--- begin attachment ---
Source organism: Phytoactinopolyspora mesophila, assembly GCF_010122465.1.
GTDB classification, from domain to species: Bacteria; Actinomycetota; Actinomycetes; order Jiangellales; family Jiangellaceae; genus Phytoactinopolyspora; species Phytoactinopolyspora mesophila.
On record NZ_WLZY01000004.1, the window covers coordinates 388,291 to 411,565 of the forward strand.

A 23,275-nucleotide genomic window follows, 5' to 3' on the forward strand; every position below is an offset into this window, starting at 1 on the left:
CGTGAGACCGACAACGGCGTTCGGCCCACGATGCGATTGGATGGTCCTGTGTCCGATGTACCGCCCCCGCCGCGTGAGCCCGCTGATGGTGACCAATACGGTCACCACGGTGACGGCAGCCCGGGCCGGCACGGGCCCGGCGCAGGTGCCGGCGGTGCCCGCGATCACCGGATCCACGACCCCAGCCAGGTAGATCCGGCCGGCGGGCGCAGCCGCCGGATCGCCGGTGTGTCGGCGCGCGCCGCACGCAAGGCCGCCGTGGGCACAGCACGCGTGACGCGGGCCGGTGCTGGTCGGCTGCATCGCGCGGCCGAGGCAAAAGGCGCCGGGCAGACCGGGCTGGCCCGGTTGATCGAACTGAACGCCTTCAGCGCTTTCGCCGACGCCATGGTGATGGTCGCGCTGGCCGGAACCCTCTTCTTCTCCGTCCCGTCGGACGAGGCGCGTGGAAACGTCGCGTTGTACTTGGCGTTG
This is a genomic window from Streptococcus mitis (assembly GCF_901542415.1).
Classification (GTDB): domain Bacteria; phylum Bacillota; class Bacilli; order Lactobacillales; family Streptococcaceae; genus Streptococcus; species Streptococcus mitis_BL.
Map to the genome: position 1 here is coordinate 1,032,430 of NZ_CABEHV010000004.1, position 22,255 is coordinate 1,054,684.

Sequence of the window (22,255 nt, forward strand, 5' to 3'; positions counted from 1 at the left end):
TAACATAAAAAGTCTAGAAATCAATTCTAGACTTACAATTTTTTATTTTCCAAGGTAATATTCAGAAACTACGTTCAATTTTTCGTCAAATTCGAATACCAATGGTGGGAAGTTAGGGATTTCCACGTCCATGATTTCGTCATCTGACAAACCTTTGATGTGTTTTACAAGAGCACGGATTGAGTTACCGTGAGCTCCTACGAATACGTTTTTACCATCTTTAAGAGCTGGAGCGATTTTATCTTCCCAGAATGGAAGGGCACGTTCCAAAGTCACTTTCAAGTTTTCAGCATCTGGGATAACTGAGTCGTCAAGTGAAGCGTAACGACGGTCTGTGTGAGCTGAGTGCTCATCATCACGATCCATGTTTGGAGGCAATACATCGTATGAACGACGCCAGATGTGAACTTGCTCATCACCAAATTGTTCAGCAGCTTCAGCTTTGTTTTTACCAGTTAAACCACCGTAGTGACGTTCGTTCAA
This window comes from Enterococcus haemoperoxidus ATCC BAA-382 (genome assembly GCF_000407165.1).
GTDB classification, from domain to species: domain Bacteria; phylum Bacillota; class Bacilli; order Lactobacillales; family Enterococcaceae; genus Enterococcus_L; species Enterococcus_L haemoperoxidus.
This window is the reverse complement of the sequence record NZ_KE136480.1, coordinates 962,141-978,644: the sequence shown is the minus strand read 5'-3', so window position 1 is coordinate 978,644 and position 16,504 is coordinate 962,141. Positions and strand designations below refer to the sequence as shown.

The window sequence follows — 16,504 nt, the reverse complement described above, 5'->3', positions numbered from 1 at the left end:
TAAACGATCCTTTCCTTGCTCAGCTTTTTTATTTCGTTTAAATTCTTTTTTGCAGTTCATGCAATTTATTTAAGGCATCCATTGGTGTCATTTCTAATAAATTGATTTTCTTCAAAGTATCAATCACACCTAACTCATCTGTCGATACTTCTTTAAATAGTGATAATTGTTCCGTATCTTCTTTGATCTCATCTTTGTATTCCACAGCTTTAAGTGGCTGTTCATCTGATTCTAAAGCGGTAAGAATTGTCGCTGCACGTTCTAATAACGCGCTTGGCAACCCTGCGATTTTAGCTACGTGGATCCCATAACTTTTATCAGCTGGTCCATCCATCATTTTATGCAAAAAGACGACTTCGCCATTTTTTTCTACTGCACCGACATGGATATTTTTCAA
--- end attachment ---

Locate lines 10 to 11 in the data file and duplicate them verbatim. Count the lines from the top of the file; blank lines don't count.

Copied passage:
TAACATAAAAAGTCTAGAAATCAATTCTAGACTTACAATTTTTTATTTTCCAAGGTAATATTCAGAAACTACGTTCAATTTTTCGTCAAATTCGAATACCAATGGTGGGAAGTTAGGGATTTCCACGTCCATGATTTCGTCATCTGACAAACCTTTGATGTGTTTTACAAGAGCACGGATTGAGTTACCGTGAGCTCCTACGAATACGTTTTTACCATCTTTAAGAGCTGGAGCGATTTTATCTTCCCAGAATGGAAGGGCACGTTCCAAAGTCACTTTCAAGTTTTCAGCATCTGGGATAACTGAGTCGTCAAGTGAAGCGTAACGACGGTCTGTGTGAGCTGAGTGCTCATCATCACGATCCATGTTTGGAGGCAATACATCGTATGAACGACGCCAGATGTGAACTTGCTCATCACCAAATTGTTCAGCAGCTTCAGCTTTGTTTTTACCAGTTAAACCACCGTAGTGACGTTCGTTCAA
This window comes from Enterococcus haemoperoxidus ATCC BAA-382 (genome assembly GCF_000407165.1).